Downward Pressure for International Fish Prices19 November 2012
GLOBAL - International prices of fish and fish products have been under downward pressure in 2012, in particular farmed species, while prices of captured fish have fared better, according to the latest FAO Food Outlook report.
The price dip was the result of a reduced consumer
demand, the effect of which was contained in the
captured fish sector by a downsizing of production.
These tendencies were refiected in the FAO fish price index, which shows international fish prices sliding by almost seven per cent in the first ten months of the year compared with the same period in 2011.
World production of fish is forecast to rise by 1.3 per cent to 157.5 million tonnes in 2012, less than half the five per cent expansion rate registered in 2011. The increase this year would be entirely due to aquaculture, while supplies from capture fisheries may decline somewhat, as rising fuel costs and difficulty to pass them down to customers limit the activity of the fishery fieet.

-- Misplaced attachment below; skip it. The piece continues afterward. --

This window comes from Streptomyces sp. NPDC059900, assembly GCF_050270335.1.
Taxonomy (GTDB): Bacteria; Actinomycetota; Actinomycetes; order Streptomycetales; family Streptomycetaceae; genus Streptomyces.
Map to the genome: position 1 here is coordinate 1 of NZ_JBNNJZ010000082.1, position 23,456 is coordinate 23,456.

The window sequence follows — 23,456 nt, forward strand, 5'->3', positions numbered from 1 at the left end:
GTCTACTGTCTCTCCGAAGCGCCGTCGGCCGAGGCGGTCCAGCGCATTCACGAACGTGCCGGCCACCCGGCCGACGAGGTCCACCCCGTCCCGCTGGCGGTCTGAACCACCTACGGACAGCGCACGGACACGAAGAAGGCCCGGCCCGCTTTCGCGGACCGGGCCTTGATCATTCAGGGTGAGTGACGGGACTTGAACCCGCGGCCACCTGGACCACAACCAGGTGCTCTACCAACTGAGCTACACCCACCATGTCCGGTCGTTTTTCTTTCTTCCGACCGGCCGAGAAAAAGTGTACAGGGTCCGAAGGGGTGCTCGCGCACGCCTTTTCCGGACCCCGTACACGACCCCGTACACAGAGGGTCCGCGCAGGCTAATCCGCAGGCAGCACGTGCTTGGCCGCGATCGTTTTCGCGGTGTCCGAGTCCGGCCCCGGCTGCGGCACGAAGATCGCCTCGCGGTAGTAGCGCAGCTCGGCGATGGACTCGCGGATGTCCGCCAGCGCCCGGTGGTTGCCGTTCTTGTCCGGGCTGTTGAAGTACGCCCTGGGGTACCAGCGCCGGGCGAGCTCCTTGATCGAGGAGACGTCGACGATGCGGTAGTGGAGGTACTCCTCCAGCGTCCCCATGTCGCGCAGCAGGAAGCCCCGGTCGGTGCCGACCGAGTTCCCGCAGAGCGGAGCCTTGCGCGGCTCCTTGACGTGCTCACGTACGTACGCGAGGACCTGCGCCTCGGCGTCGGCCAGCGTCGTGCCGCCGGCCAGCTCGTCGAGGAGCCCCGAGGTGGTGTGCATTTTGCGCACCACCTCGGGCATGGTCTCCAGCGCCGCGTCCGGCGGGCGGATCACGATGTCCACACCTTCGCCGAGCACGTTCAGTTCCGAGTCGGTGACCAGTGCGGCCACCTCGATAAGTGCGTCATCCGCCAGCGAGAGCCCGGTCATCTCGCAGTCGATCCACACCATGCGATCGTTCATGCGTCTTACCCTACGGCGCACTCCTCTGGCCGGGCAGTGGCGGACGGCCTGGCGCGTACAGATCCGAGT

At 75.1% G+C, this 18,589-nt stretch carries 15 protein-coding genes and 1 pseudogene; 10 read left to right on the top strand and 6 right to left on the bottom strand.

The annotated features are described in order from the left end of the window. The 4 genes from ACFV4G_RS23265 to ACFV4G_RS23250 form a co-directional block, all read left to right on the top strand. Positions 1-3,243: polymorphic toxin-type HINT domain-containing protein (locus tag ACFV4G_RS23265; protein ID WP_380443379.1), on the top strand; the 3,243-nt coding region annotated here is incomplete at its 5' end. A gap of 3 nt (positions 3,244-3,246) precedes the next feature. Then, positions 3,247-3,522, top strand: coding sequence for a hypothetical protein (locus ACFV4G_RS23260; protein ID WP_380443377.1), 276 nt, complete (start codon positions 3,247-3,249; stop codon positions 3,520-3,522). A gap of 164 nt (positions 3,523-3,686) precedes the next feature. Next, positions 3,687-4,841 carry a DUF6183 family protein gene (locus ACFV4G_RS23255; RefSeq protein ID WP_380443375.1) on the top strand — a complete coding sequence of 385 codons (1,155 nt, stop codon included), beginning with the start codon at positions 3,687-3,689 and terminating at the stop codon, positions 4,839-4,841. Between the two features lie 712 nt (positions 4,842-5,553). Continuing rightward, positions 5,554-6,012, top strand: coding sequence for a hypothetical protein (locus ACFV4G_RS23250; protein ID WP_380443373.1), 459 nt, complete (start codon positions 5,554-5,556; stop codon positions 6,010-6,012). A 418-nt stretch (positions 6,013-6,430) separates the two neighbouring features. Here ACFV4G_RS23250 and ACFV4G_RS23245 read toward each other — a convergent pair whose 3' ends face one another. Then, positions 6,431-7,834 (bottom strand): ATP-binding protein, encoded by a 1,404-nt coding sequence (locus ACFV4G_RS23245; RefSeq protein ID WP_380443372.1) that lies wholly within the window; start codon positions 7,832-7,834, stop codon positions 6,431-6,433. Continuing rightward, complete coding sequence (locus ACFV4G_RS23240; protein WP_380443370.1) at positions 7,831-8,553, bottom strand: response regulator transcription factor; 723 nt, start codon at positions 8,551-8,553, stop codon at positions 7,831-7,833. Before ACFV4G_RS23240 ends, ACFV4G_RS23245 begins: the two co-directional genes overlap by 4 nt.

International trade in fish and fishery products is foreseen to expand by 2.5 per cent to 59.9 million tonnes, live weight, as importers are expected to take advantage of falling prices to step up purchases.
However, demand by the EU, the world’s largest fish import market, has been weak due to economic downturns in some southern European markets.
World fish consumption as food is now anticipated to increase by 2.6 per cent in the course of the year, prompting a 1.5 per cent gain in per capita food consumption to 19.2 kg per year. All of the increase would correspond to aquaculture fish, as intake of wild fish is expected to decline somewhat, consistent with the changes in the relative prices.
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